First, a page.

Denver father and psychologist Kevin Everhart says parents need to limit use of technology if they catch their children looking up inappropriate content.
Q. My 8-year-old daughter lied to me, snuck my iPad out of the house and shared inappropriate Internet content (French kissing) to her friend and her friend’s younger sister. The multiple levels of dishonesty, manipulating and bad decisions my daughter exhibited are really shocking to me. We are reasonable good parents and she admitted she knows what she did was wrong. Any words of advice?
A. I suggest that you tell your daughter that you feel angry, hurt and embarrassed – and that her sneaky behavior has resulted in your losing some of your trust in her. Although her behavior may reflect an assertion of independence, her dishonesty and theft will make it harder for her to earn independence and autonomy in the future. In other words, in trying to secretly access the adult world, she has shown just how immature she is, and thus she will need more supervision and less freedom. As a consequence, restricting your daughter’s access to media would be appropriate.
It is important to parse out your concerns about the deception and dishonesty your daughter displayed from your feelings about the sexual content she and her friends were exploring on your iPad. In the days before cyberspace, a curious child might have been tempted to smuggle a copy of Cosmopolitan or National Geographic to ogle at a sleepover. Times have changed, and the story of your daughter’s behavior is becoming an all too familiar one. Typing words like ‘boobs’ or ‘French kissing’ into an Internet search engine is a common transgression in elementary schools these days. The naiveté of these terms is somewhat reassuring, as they suggest that your daughter has limited knowledge of sexuality.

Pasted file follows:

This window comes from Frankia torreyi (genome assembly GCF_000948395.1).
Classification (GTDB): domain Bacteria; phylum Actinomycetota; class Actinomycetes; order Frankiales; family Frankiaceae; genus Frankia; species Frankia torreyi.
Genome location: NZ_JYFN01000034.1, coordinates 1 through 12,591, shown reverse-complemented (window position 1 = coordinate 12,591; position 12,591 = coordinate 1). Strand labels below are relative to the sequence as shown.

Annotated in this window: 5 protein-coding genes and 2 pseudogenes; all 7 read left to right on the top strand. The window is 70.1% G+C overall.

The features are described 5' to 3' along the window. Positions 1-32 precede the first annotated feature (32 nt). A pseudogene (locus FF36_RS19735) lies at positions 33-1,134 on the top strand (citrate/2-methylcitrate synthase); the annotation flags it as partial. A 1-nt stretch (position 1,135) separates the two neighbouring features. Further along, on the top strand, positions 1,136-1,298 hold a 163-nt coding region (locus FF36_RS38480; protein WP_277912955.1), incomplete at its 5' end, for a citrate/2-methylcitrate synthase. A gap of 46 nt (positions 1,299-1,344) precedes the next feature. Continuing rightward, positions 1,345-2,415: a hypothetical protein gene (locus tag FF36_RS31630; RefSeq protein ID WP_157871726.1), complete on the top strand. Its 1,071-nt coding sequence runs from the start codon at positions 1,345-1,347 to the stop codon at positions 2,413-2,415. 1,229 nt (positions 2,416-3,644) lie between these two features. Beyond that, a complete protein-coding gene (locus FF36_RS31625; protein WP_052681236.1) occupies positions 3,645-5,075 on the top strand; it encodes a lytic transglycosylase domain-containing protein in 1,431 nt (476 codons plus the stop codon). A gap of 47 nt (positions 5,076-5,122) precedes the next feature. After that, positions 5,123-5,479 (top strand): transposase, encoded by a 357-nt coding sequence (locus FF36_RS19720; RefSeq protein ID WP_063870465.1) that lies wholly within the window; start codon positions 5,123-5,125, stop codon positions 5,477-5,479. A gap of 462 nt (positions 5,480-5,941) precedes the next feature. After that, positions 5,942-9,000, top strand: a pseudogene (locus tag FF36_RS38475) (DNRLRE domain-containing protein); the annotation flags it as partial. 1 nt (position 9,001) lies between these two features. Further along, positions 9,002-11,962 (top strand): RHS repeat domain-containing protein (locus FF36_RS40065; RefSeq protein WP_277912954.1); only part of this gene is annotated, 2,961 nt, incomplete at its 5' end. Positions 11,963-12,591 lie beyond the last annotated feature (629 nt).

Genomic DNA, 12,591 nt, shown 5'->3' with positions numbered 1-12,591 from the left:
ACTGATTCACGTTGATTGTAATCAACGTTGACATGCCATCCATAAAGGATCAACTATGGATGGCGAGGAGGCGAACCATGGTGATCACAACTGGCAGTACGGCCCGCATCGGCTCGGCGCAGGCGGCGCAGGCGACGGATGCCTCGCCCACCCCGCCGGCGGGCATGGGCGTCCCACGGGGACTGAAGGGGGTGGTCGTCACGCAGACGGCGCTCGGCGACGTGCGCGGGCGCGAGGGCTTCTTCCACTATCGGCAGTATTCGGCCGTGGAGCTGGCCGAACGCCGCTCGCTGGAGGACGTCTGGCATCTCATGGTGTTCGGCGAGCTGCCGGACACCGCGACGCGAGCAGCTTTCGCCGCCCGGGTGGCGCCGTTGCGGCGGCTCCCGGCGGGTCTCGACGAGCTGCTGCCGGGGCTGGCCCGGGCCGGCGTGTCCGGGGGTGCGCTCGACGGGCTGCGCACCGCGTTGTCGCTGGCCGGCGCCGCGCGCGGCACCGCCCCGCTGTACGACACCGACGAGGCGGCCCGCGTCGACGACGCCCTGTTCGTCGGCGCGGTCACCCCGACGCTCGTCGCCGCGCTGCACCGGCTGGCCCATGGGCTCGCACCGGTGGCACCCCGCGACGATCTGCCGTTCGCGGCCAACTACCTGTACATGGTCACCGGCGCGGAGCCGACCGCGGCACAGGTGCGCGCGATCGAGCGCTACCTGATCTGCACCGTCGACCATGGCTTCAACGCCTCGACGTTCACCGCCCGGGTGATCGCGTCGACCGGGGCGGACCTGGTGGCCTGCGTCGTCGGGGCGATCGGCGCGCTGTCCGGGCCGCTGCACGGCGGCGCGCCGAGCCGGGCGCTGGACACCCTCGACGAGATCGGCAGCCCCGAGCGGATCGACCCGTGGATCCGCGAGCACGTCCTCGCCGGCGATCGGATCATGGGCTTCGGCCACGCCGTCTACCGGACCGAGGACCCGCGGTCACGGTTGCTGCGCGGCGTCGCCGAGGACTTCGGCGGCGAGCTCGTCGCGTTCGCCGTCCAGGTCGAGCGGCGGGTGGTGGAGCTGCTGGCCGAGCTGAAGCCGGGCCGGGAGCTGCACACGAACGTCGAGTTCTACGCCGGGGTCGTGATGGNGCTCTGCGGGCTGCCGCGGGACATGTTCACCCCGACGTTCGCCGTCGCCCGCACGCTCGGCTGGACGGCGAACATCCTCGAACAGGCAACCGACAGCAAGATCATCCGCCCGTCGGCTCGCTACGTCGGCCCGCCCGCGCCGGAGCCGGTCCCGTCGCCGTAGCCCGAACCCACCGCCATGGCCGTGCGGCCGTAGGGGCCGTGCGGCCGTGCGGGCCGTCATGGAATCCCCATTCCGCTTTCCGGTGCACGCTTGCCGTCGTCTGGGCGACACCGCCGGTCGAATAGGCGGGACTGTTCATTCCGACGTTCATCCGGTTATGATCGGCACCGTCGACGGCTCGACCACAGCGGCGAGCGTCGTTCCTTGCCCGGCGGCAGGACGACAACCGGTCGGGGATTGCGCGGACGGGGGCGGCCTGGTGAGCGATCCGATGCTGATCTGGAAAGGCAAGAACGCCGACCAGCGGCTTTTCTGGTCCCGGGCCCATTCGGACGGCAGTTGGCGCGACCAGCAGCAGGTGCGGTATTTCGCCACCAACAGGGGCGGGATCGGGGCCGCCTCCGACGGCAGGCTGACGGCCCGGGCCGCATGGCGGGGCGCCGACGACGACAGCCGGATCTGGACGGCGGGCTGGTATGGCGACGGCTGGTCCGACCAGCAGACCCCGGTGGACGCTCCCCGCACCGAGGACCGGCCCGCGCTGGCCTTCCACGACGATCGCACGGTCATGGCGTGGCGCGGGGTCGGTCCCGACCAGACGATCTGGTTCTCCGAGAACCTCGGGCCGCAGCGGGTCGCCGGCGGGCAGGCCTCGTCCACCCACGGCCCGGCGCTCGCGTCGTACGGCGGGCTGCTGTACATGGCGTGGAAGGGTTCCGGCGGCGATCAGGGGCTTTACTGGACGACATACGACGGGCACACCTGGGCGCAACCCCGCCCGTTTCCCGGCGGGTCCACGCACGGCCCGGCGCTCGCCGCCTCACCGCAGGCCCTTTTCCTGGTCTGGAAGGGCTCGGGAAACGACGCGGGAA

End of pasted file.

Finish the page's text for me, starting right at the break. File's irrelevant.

If you have not done so already, you may wish to provide her with better information about sexuality. For example, American Girl publishes a book that holistically covers sexual development as part of the maturational process. If you are proactive in this regard, you will take some of the wind out of the sails of her curiosity and decrease her motivation for clandestine reconnaissance. Moreover, she may be less likely to associate sexuality with wrongdoing.
Although sneaky behavior is common among children your daughter’s age, I share your concern about the sophisticated nature of this hijinks. Whether she has a history of dishonesty or this recent behavior is new and out-of-character, consulting with a child psychologist or other mental health professional might be helpful. Let us know how it goes.
About Kevin Everhart
Kevin Everhart, Ph.D., clinical child psychologist, is a member of the CU faculty in the Department of Psychology where he teaches child development, developmental psychopathology, theories of personality and cultural diversity. He lives in Denver with his wife and two daughters, who attend school in DPS.